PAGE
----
Frequently asked questions

Binge Eating Disorder patients taking Vyvanse® ask questions about Vyvanse® and B.E.D.

Clare and Sandy, both diagnosed with moderate B.E.D., and treated with Vyvanse

Only a trained healthcare provider can diagnose moderate to severe Binge Eating Disoder (B.E.D.) in adults. But what else is there to know? 

Questions about Vyvanse® and Binge Eating Disorder

What is Binge Eating Disorder, or B.E.D.?

B.E.D. is a real medical condition. It’s the most common eating disorder in the US. In fact, more adults have B.E.D. than any other eating disorder, including anorexia and bulimia combined.* Continue learning about B.E.D.

*Based on a sample of 2,980 adults aged ≥18 years who were assessed for an eating disorder in a national survey.

How do you treat Binge Eating Disorder, or B.E.D.?

Only a doctor or other trained healthcare provider can diagnose B.E.D. and determine the appropriate treatment plan. Medication isn’t necessarily right for all adults with B.E.D., but in some cases, it may be used as part of a patient’s management plan. You can learn more about treatment here.

What causes Binge Eating Disorder, or B.E.D.?

The exact cause of B.E.D. is unknown. However, researchers believe specific brain chemicals, family history, and certain life experiences may play a role. Learn more about the potential causes of B.E.D.

What is considered binge eating?

When someone with B.E.D. binge eats, it's different from someone who occasionally overeats, like at a holiday meal. Not everyone who overeats has B.E.D. Learn more about B.E.D. here.

How do I support someone with Binge Eating Disorder, or B.E.D.?

Let your loved one know that you’re there for them and that you’re always willing to listen if they want to share. But, remember that B.E.D. is a real medical condition and that it can only be diagnosed and managed by a doctor or healthcare provider. So, as much as you want to help, you may not be the right person to provide guidance. Gently encourage your loved one to talk with his or her doctor and remind them that they are not alone. Explore resources for you and your loved one here.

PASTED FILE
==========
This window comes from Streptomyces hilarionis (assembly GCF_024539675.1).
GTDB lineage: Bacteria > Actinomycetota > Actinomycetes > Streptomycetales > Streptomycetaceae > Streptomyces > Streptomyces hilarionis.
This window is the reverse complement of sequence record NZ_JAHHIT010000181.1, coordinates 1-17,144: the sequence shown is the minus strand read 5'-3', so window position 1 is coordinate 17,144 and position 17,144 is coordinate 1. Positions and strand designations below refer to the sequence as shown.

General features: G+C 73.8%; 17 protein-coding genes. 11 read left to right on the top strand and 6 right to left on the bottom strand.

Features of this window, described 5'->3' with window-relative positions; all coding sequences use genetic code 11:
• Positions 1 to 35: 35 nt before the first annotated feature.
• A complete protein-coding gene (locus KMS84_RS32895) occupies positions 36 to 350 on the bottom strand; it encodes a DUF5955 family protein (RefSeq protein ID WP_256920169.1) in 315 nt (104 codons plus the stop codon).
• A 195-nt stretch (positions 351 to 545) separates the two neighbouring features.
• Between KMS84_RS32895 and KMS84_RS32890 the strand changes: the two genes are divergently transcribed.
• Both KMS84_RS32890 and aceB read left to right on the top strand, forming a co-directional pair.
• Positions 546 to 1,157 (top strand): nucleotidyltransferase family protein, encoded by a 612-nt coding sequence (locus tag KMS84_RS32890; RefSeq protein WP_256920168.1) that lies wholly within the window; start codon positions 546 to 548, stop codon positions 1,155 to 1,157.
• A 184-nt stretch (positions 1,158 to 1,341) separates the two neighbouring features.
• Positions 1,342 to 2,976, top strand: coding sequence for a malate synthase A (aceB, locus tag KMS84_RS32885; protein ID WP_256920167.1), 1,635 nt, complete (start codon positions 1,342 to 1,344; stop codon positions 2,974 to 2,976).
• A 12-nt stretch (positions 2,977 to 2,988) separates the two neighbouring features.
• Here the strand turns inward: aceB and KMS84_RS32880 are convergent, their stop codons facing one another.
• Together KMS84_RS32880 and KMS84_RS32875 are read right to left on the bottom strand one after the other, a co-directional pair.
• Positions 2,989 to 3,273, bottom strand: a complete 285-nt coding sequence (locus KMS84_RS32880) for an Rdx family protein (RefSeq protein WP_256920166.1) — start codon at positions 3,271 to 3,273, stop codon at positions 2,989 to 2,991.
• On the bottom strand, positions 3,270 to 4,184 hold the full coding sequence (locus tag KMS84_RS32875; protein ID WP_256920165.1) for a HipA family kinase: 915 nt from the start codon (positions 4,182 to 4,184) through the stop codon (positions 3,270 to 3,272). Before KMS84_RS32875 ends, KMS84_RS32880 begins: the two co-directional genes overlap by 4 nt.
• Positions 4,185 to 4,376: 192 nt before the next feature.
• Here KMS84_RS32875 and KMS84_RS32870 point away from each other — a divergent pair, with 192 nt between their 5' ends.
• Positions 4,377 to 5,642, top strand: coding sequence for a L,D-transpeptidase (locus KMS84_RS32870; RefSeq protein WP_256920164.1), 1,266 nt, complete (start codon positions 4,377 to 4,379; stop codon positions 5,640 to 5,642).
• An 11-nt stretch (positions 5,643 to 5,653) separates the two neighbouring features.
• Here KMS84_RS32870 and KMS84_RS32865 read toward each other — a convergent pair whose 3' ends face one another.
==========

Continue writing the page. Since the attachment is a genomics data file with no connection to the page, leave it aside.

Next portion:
What is Vyvanse?

In February 2015, Vyvanse (lisdexamfetamine dimesylate) became the first and only medication approved by the Food and Drug Administration (FDA) to treat moderate to severe Binge Eating Disorder in adults. Vyvanse is not for weight loss. It is not known if Vyvanse is safe and effective for the treatment of obesity.

How does Vyvanse work for Binge Eating Disorder, or B.E.D.?

If you’re an adult and you’ve been diagnosed with moderate to severe B.E.D., your doctor may recommend medication as part of your management plan. Vyvanse is the first and only medication approved to treat moderate to severe Binge Eating Disorder (B.E.D.) in adults. Vyvanse is not for weight loss. It is not known if Vyvanse is safe and effective for the treatment of obesity. See how Vyvanse worked for study patients in short- and longer-term clinical trials.

Who should not take Vyvanse?

Do not take Vyvanse if you are taking or have taken within the past 14 days an anti-depressant called a monoamine oxidase inhibitor (MAOI) or are sensitive to, allergic to, or had a reaction to other stimulant medications. Explore safety and side effect information for more safety information and warnings about Vyvanse.

Is Vyvanse addictive?

As with any medication, proper use is important. Vyvanse is a federally controlled substance (CII) because it can be abused or lead to dependence. Keep Vyvanse in a safe place to prevent misuse and abuse. Selling or giving away Vyvanse may harm others and is against the law. Talk to your doctor and read the safety information continued below and download our Proper Use of Prescription Stimulant Medication brochure for more information.

What is the recommended Vyvanse (lisdexamfetamine dimesylate) dosage?

Vyvanse is a once-daily capsule that should be taken in the morning, with or without food.

Your doctor will determine the dose that is right for you. In clinical studies, adult patients with moderate to severe B.E.D. began treatment at 30 mg per day, and by week 4 were treated with 50 mg or a maximum dose of 70 mg per day. Your own treatment needs may be different.

It’s important to work with your doctor to find the dose that is right for you.

Next up?

See tips for talking with your doctor about B.E.D. and connect with support